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In Winning, It’s The Little Performance Differences That Count

by David Brock on June 6th, 2011

For those of you who have followed me for some time, you know I’m an avid bicyclist.  Over the past weeks, I’ve been watching some of my favorite bicycling events.  These are events–usually at least a week long, mostly several weeks.  Typically, more than 100 riders may cover up to 2000 miles over the race.

It may be surprising, but the margin of victory for these long distances and weeks of riding is extraordinarily small.  In the recent Tour de California, Chris Horner beat Levi Leipheimer by 38 seconds–0.04%.  The difference between Chris’s performance and the 5th place rider was 0.23%.   Alberto Contador won the Giro D’Italia by performing 0.12% better than the second place finisher.

Wins in cycling are measured in fractions of percentage differences.  The riders look for the smallest edge–a more aerodynamic position on the bike, better conditioning, tougher training schedule, a half percent improvement in power output, losing an extra pound, a sharper team strategy.  They know the race will be won by lots of small differences–but in the end, just enough to be the competition.

In today’s competitive sales environment, I think there are many similarities.  Most competitive sales situations are very difficult, the margin of difference between the winner and everyone else is often very small—possibly small differences in the capabilities of the solutions, negligible differences in the reputations of alternative vendors, and probably small difference in pricing.

It’s rare, unless someone has made a major sales blunder, for there to be significant differences in solution capabilities.  There are seldom “slam dunk” big differences and wins.   Intuitively, it makes sense–we watch our competition closely, we continue to enhance our products, getting a little edge here, another there, sometimes the competitors surpass us in a few areas.  Ultimately, in most B2B markets, the margin of winning is very small–little differences here and there, slight perception differences.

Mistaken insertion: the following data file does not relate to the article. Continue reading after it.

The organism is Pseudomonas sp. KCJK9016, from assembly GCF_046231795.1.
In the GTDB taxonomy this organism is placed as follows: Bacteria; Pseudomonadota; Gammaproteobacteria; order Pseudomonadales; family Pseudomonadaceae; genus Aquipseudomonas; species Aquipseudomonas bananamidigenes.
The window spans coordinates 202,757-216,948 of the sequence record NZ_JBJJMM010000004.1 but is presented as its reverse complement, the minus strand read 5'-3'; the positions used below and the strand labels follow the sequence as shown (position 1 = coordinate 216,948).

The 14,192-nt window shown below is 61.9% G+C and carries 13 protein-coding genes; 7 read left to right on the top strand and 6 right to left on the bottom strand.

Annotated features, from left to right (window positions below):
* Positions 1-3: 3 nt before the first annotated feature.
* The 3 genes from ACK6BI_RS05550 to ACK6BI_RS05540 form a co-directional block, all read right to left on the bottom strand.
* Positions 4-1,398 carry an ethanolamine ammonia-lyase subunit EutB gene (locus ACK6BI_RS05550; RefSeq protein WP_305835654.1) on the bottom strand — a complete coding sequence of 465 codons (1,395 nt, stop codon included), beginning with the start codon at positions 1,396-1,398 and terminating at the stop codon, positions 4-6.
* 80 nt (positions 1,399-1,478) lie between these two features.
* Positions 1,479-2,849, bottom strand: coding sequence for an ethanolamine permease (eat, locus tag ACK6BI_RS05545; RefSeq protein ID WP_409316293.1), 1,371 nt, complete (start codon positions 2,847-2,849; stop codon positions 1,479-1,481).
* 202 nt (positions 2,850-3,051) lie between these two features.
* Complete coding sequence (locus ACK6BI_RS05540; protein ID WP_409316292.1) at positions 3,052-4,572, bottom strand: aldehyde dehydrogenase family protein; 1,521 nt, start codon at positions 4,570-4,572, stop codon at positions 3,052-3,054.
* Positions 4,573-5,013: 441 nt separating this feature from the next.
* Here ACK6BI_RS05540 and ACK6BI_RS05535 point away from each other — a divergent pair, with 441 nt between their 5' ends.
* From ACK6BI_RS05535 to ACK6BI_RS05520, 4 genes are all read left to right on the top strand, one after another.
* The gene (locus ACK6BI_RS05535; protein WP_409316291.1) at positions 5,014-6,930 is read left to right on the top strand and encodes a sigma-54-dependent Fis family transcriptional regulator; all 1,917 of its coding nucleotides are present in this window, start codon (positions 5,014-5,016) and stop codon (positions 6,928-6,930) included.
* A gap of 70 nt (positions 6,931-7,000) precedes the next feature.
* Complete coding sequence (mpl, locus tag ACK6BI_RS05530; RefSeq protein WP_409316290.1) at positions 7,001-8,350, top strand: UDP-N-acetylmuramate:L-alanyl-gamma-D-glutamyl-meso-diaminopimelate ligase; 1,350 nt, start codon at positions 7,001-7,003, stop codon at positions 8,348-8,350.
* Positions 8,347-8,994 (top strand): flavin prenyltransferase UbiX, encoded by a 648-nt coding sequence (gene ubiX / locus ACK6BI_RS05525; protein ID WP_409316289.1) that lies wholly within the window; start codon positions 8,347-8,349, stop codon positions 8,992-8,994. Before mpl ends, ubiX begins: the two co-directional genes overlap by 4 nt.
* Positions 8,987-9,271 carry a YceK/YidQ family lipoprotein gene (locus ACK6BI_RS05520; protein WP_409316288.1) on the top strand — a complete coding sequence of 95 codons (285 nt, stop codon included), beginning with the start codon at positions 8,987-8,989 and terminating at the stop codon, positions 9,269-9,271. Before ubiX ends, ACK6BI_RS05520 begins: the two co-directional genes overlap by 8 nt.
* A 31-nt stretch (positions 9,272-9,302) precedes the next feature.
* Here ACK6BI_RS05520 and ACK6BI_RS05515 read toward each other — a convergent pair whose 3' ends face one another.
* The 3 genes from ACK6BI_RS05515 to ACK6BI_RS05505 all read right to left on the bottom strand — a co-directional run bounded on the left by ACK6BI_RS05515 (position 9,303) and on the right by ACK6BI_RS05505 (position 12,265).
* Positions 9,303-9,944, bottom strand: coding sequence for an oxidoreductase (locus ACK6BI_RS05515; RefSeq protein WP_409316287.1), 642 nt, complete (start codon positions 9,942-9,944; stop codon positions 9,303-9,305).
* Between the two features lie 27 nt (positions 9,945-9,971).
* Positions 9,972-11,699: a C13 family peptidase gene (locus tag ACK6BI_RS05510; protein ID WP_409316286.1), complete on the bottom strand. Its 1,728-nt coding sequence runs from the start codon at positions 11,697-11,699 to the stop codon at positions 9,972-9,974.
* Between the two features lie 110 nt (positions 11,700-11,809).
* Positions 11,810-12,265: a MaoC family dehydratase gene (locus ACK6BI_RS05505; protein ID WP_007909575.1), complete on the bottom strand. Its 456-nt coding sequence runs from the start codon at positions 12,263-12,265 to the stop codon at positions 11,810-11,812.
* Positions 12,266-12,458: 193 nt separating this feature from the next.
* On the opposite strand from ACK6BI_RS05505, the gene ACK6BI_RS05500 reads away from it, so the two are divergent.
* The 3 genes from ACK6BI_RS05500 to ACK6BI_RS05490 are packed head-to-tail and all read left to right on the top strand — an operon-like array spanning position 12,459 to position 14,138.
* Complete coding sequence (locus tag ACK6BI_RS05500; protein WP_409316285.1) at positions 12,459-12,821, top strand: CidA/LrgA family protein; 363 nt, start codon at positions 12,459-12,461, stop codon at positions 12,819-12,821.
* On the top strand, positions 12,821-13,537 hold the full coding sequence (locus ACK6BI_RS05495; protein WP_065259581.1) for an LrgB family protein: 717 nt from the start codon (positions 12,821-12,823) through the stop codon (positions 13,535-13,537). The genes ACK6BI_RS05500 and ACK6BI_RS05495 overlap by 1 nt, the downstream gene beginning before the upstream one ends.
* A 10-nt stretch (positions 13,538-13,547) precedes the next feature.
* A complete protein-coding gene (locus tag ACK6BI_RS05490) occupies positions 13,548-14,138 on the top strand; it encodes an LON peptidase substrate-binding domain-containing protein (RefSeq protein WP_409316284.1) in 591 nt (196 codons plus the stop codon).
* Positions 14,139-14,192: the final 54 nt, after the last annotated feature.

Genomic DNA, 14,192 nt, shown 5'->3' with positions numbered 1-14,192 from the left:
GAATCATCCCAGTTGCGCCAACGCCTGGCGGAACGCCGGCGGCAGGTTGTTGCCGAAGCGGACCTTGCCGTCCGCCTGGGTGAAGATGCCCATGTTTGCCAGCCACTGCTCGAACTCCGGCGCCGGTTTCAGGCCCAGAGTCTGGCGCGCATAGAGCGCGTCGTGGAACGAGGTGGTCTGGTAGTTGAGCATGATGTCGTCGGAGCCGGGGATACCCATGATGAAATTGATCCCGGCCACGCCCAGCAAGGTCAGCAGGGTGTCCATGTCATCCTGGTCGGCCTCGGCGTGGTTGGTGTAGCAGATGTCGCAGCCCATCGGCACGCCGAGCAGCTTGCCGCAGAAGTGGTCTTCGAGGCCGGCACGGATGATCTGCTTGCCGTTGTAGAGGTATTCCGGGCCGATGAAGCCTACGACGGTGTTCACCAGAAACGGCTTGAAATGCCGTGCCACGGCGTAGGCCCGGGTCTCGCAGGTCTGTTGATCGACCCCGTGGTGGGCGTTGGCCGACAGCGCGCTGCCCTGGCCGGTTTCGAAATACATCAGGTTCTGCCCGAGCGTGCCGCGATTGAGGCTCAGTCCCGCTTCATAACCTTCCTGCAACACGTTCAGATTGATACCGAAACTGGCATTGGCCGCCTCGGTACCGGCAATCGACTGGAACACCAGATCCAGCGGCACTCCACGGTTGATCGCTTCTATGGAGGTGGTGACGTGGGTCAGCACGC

The difference between winning and losing can be very small–each moment counts.  If winning ends up being a collection of small differences in performance, sharp execution is critical on the part of sales–we can’t afford to go to a meeting unprepared, we have to get the most out of each interaction with the customer. we have to at every opportunity show small differences–whether it’s our responsiveness over the phone, showing up for a meeting in time, a professional proposal and presentation.  It may be being a little bit easier to do business with, the customer feeling a little better about your company than the competition.

When I look at top performers, it’s clear they recognize that–they make sure they are prepared, they prepare everyone in their company who may be involved in winning, they carefully plan and execute each part of their sales strategy, they never take anything for granted.  Top sales performers, like top cyclists know they are dependent on their team–they know they can’t win without the support of their team and each person performing at the highest level.  But they also know that it’s their own individual performance as well–they must be at the very top of their game.  The top performing cyclists are among those who have trained the hardest for the longest time.  Likewise, top performing sales people are those constantly focusing on improving themselves–not satisfied with being good, but knowing they need to be better–than everyone else.  They know that in the end, its the small differences that count–and they don’t leave anything to chance.

Are you focused on the details?  Do you put your best foot forward in every single situation?  Are you providing the leadership to those who support you–making sure each one of them is performing at the highest level?

In the end, the difference between winning and losing is very small, can you afford to do anything but perform at the very highest level possible?

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2 Comments
  1. David, as always, you generate good thinking that left me with a this question. Do these performance differences exist for all salespeople or just the top 20% of the pyramid?

    • Gary, the performance differences exist for everyone–we all perform at different levels. The top performers are constantly doing something about it–trying to get the edge wherever they can, trying to improve.

      The bottom performers are unconscious to this–and usually blame something/someone else.

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